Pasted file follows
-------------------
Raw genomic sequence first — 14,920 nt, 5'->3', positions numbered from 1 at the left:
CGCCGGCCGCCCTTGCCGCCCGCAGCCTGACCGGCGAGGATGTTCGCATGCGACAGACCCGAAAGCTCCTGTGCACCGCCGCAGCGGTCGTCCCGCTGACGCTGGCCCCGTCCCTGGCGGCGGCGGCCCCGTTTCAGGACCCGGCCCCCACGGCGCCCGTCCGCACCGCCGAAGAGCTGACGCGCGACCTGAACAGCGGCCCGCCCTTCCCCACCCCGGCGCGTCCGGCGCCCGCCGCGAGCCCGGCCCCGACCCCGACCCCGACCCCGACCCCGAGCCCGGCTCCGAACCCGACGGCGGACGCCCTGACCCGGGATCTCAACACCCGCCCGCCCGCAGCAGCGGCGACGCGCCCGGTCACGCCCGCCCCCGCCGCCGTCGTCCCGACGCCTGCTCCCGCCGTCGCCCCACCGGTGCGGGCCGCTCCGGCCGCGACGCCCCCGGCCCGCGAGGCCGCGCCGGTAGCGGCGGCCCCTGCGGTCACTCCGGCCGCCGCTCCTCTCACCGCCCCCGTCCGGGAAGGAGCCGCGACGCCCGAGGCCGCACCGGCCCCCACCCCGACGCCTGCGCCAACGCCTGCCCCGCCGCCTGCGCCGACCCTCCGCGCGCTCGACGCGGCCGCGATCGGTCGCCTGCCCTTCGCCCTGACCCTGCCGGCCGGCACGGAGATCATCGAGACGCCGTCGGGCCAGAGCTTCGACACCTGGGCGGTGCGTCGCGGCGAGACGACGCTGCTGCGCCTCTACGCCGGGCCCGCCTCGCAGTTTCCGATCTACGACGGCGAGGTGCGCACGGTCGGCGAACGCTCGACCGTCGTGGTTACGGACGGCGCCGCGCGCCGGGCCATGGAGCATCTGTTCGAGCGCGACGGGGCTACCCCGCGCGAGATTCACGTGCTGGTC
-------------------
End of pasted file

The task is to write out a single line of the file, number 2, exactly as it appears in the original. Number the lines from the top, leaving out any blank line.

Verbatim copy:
CGCCGGCCGCCCTTGCCGCCCGCAGCCTGACCGGCGAGGATGTTCGCATGCGACAGACCCGAAAGCTCCTGTGCACCGCCGCAGCGGTCGTCCCGCTGACGCTGGCCCCGTCCCTGGCGGCGGCGGCCCCGTTTCAGGACCCGGCCCCCACGGCGCCCGTCCGCACCGCCGAAGAGCTGACGCGCGACCTGAACAGCGGCCCGCCCTTCCCCACCCCGGCGCGTCCGGCGCCCGCCGCGAGCCCGGCCCCGACCCCGACCCCGACCCCGACCCCGAGCCCGGCTCCGAACCCGACGGCGGACGCCCTGACCCGGGATCTCAACACCCGCCCGCCCGCAGCAGCGGCGACGCGCCCGGTCACGCCCGCCCCCGCCGCCGTCGTCCCGACGCCTGCTCCCGCCGTCGCCCCACCGGTGCGGGCCGCTCCGGCCGCGACGCCCCCGGCCCGCGAGGCCGCGCCGGTAGCGGCGGCCCCTGCGGTCACTCCGGCCGCCGCTCCTCTCACCGCCCCCGTCCGGGAAGGAGCCGCGACGCCCGAGGCCGCACCGGCCCCCACCCCGACGCCTGCGCCAACGCCTGCCCCGCCGCCTGCGCCGACCCTCCGCGCGCTCGACGCGGCCGCGATCGGTCGCCTGCCCTTCGCCCTGACCCTGCCGGCCGGCACGGAGATCATCGAGACGCCGTCGGGCCAGAGCTTCGACACCTGGGCGGTGCGTCGCGGCGAGACGACGCTGCTGCGCCTCTACGCCGGGCCCGCCTCGCAGTTTCCGATCTACGACGGCGAGGTGCGCACGGTCGGCGAACGCTCGACCGTCGTGGTTACGGACGGCGCCGCGCGCCGGGCCATGGAGCATCTGTTCGAGCGCGACGGGGCTACCCCGCGCGAGATTCACGTGCTGGTC